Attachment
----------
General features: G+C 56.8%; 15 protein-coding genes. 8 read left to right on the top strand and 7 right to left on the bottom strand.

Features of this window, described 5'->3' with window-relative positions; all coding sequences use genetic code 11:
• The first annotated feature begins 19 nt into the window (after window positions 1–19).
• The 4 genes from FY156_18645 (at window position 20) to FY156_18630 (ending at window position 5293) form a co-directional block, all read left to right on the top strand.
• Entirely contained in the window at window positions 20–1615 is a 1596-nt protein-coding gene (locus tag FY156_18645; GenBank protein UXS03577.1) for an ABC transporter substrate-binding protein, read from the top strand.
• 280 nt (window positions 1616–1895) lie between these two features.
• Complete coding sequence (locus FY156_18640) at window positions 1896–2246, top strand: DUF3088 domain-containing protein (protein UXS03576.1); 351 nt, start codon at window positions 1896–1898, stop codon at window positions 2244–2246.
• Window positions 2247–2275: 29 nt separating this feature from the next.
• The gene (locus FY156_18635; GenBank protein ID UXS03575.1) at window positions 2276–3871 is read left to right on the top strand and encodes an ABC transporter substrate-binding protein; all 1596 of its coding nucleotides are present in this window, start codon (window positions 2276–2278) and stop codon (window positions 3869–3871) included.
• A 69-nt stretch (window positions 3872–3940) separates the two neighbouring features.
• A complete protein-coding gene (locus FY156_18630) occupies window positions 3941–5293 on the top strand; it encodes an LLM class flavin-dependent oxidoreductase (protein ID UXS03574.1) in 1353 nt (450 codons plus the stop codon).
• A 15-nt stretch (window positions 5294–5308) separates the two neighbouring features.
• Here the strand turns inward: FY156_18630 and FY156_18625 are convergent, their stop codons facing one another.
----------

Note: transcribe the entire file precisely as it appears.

General features: G+C 56.8%; 15 protein-coding genes. 8 read left to right on the top strand and 7 right to left on the bottom strand.

Features of this window, described 5'->3' with window-relative positions; all coding sequences use genetic code 11:
• The first annotated feature begins 19 nt into the window (after window positions 1–19).
• The 4 genes from FY156_18645 (at window position 20) to FY156_18630 (ending at window position 5293) form a co-directional block, all read left to right on the top strand.
• Entirely contained in the window at window positions 20–1615 is a 1596-nt protein-coding gene (locus tag FY156_18645; GenBank protein UXS03577.1) for an ABC transporter substrate-binding protein, read from the top strand.
• 280 nt (window positions 1616–1895) lie between these two features.
• Complete coding sequence (locus FY156_18640) at window positions 1896–2246, top strand: DUF3088 domain-containing protein (protein UXS03576.1); 351 nt, start codon at window positions 1896–1898, stop codon at window positions 2244–2246.
• Window positions 2247–2275: 29 nt separating this feature from the next.
• The gene (locus FY156_18635; GenBank protein ID UXS03575.1) at window positions 2276–3871 is read left to right on the top strand and encodes an ABC transporter substrate-binding protein; all 1596 of its coding nucleotides are present in this window, start codon (window positions 2276–2278) and stop codon (window positions 3869–3871) included.
• A 69-nt stretch (window positions 3872–3940) separates the two neighbouring features.
• A complete protein-coding gene (locus FY156_18630) occupies window positions 3941–5293 on the top strand; it encodes an LLM class flavin-dependent oxidoreductase (protein ID UXS03574.1) in 1353 nt (450 codons plus the stop codon).
• A 15-nt stretch (window positions 5294–5308) separates the two neighbouring features.
• Here the strand turns inward: FY156_18630 and FY156_18625 are convergent, their stop codons facing one another.